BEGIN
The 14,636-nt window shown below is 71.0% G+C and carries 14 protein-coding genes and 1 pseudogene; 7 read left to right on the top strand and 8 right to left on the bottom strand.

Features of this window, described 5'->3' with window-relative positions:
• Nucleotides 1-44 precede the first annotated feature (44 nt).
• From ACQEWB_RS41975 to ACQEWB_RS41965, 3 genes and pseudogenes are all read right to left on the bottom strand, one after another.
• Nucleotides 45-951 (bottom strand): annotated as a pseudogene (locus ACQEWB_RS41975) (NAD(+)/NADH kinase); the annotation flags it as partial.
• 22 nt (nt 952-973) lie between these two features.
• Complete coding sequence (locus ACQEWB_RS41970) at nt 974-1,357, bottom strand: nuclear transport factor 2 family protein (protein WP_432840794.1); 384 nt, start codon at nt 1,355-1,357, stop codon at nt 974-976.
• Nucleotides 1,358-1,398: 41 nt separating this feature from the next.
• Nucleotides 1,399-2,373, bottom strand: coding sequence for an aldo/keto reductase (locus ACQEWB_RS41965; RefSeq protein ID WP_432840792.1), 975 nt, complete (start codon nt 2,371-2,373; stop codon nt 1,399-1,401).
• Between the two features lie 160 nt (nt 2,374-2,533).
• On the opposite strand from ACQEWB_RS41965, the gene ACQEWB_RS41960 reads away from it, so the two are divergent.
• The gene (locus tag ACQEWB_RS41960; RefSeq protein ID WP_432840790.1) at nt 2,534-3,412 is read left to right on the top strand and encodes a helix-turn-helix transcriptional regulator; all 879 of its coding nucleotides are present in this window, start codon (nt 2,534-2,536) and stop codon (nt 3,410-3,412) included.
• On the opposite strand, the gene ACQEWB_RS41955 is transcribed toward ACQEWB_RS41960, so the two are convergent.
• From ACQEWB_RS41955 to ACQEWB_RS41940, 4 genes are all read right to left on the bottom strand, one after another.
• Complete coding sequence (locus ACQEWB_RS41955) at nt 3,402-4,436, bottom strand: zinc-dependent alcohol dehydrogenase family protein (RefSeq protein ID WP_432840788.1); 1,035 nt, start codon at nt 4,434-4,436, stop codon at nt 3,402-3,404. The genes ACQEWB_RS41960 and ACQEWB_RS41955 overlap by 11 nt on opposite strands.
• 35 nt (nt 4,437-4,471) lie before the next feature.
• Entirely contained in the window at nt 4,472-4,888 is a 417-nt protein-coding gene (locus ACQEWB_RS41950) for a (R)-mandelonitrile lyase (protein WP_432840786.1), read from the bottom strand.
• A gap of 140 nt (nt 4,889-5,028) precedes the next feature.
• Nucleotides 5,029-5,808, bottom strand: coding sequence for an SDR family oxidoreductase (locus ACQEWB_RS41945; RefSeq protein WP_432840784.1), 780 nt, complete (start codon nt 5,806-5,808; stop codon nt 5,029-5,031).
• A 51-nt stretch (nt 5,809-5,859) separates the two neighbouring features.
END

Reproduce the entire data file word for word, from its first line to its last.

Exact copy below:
The 14,636-nt window shown below is 71.0% G+C and carries 14 protein-coding genes and 1 pseudogene; 7 read left to right on the top strand and 8 right to left on the bottom strand.

Features of this window, described 5'->3' with window-relative positions:
• Nucleotides 1-44 precede the first annotated feature (44 nt).
• From ACQEWB_RS41975 to ACQEWB_RS41965, 3 genes and pseudogenes are all read right to left on the bottom strand, one after another.
• Nucleotides 45-951 (bottom strand): annotated as a pseudogene (locus ACQEWB_RS41975) (NAD(+)/NADH kinase); the annotation flags it as partial.
• 22 nt (nt 952-973) lie between these two features.
• Complete coding sequence (locus ACQEWB_RS41970) at nt 974-1,357, bottom strand: nuclear transport factor 2 family protein (protein WP_432840794.1); 384 nt, start codon at nt 1,355-1,357, stop codon at nt 974-976.
• Nucleotides 1,358-1,398: 41 nt separating this feature from the next.
• Nucleotides 1,399-2,373, bottom strand: coding sequence for an aldo/keto reductase (locus ACQEWB_RS41965; RefSeq protein ID WP_432840792.1), 975 nt, complete (start codon nt 2,371-2,373; stop codon nt 1,399-1,401).
• Between the two features lie 160 nt (nt 2,374-2,533).
• On the opposite strand from ACQEWB_RS41965, the gene ACQEWB_RS41960 reads away from it, so the two are divergent.
• The gene (locus tag ACQEWB_RS41960; RefSeq protein ID WP_432840790.1) at nt 2,534-3,412 is read left to right on the top strand and encodes a helix-turn-helix transcriptional regulator; all 879 of its coding nucleotides are present in this window, start codon (nt 2,534-2,536) and stop codon (nt 3,410-3,412) included.
• On the opposite strand, the gene ACQEWB_RS41955 is transcribed toward ACQEWB_RS41960, so the two are convergent.
• From ACQEWB_RS41955 to ACQEWB_RS41940, 4 genes are all read right to left on the bottom strand, one after another.
• Complete coding sequence (locus ACQEWB_RS41955) at nt 3,402-4,436, bottom strand: zinc-dependent alcohol dehydrogenase family protein (RefSeq protein ID WP_432840788.1); 1,035 nt, start codon at nt 4,434-4,436, stop codon at nt 3,402-3,404. The genes ACQEWB_RS41960 and ACQEWB_RS41955 overlap by 11 nt on opposite strands.
• 35 nt (nt 4,437-4,471) lie before the next feature.
• Entirely contained in the window at nt 4,472-4,888 is a 417-nt protein-coding gene (locus ACQEWB_RS41950) for a (R)-mandelonitrile lyase (protein WP_432840786.1), read from the bottom strand.
• A gap of 140 nt (nt 4,889-5,028) precedes the next feature.
• Nucleotides 5,029-5,808, bottom strand: coding sequence for an SDR family oxidoreductase (locus ACQEWB_RS41945; RefSeq protein WP_432840784.1), 780 nt, complete (start codon nt 5,806-5,808; stop codon nt 5,029-5,031).
• A 51-nt stretch (nt 5,809-5,859) separates the two neighbouring features.